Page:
Uncertainty seems to be about the only certainty these days. Much has been written of the catastrophic economic repercussions of Covid although our view is that the situation is somewhat more nuanced and depends a lot on your industry. Similarly dire predictions are often made about Brexit – again the impact is likely to be markedly different for different businesses and industries. It is, however, almost certainly the case that we will be operating in an environment where demand will be reduced and unemployment will be higher.
Quite what the ultimate impact and duration will be of the Covid recession when overlayed with Brexit (in whatever form it finally takes) is almost impossible to predict to the point where it is almost pointless to speculate. The only logical thing to do therefore is to prepare to meet and deal with the unexpected. If that sounds glib it’s not meant to – stay with me and I’ll explain.
Put another way: if someone told you that you were going to have to run a long race but the distance, start time, end time, terrain, weather and things you might meet on the way were all unknown you might reasonably conclude that you were facing a lot of uncertainties. But that wouldn’t stop you getting fit, buying spare trainers, back packs, energy drinks, torches – and carrying a big stick just in case. In other words: you’d prepare so as to be able to manage the widest possible range of scenarios – or what we call “building resilience”.
Notwithstanding the uncertainty around size, shape and duration, what surprises me is the amount of businesses that seem to be underestimating the likely size of the trouble incoming. In part this comes down to the government novocaine giving a false sense of security: Bounce Back loans, CBILS, furlough payments, VAT deferrals, grants and so on have – as intended – papered over a lot of ugly cracks. But the tricky bit is what happens around Q1 next year when the novocaine runs out, the deferred VAT quarters become payable, and businesses start to struggle to service debt and/or run out of headroom in their balance sheets for any more debt.
If the market intelligence we are reading plays out then a significant amount of small to medium-sized businesses simply won’t be here by the end of Quarter 1. Some reports suggest that 75% of small to medium-sized businesses will not survive beyond Quarter 1 of 2021 if their revenue decreases by 10 – 30%. This, whilst ugly, isn’t all that surprising when you consider the need to recover overheads and the impact of a 10-30% fall in revenue on the gross profit available to do that.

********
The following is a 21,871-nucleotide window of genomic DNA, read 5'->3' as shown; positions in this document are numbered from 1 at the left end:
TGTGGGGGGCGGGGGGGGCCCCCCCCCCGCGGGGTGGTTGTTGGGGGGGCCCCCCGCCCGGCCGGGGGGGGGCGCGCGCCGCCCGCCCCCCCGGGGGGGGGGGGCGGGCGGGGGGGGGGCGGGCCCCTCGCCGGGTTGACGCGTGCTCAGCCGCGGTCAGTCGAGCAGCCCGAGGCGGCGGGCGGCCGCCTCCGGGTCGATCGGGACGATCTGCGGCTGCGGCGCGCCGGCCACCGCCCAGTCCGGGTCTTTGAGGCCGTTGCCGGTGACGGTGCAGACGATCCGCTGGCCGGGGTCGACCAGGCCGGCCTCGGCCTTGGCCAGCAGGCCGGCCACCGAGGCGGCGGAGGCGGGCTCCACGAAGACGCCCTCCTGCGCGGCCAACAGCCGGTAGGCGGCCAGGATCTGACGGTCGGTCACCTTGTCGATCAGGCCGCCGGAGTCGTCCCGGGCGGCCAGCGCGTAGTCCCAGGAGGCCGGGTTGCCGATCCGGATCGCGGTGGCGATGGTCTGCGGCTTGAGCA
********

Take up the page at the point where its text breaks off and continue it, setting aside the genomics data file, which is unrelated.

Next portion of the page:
For the last few months my fellow business advisors and I have been at the coalface, helping to sort out the challenges our clients are facing over Covid. If there’s one thing we know for sure it’s that there are some concrete things that you can be doing to increase your business resilience. What follows are our top six things.
1- Think first and get a grip of the business
Probably the two most dangerous things you can do right now are at the extremes: either thinking it’ll all be fine and nothing needs to be done, or panicking and turning everything upside down without thinking it through.
The first thing to do is recognise that change is coming and it may not be pretty so we’ll need to batten down the hatches and run a tight ship. That starts with two things; firstly governance. Governance sounds dry but means making sure that you have the ability and structure to properly manage and control your business – this is absolutely crucial for a ‘wartime’ MD who must be able to run a tight ship and implement changes quickly. Getting regular board meetings set up is a really good way to make this start happening – without the structure and cadence of board meetings that force you to look at the business dispassionately it almost certainly never gets done. And that way lies trouble as you’ll be forever on the treadmill or, worse, falling off the wagon. Trust us, we know as it’s one of the most common failings we see and one of the easiest to put right.
2 – Strategy: get clear on what you want to do and how you’re going to do it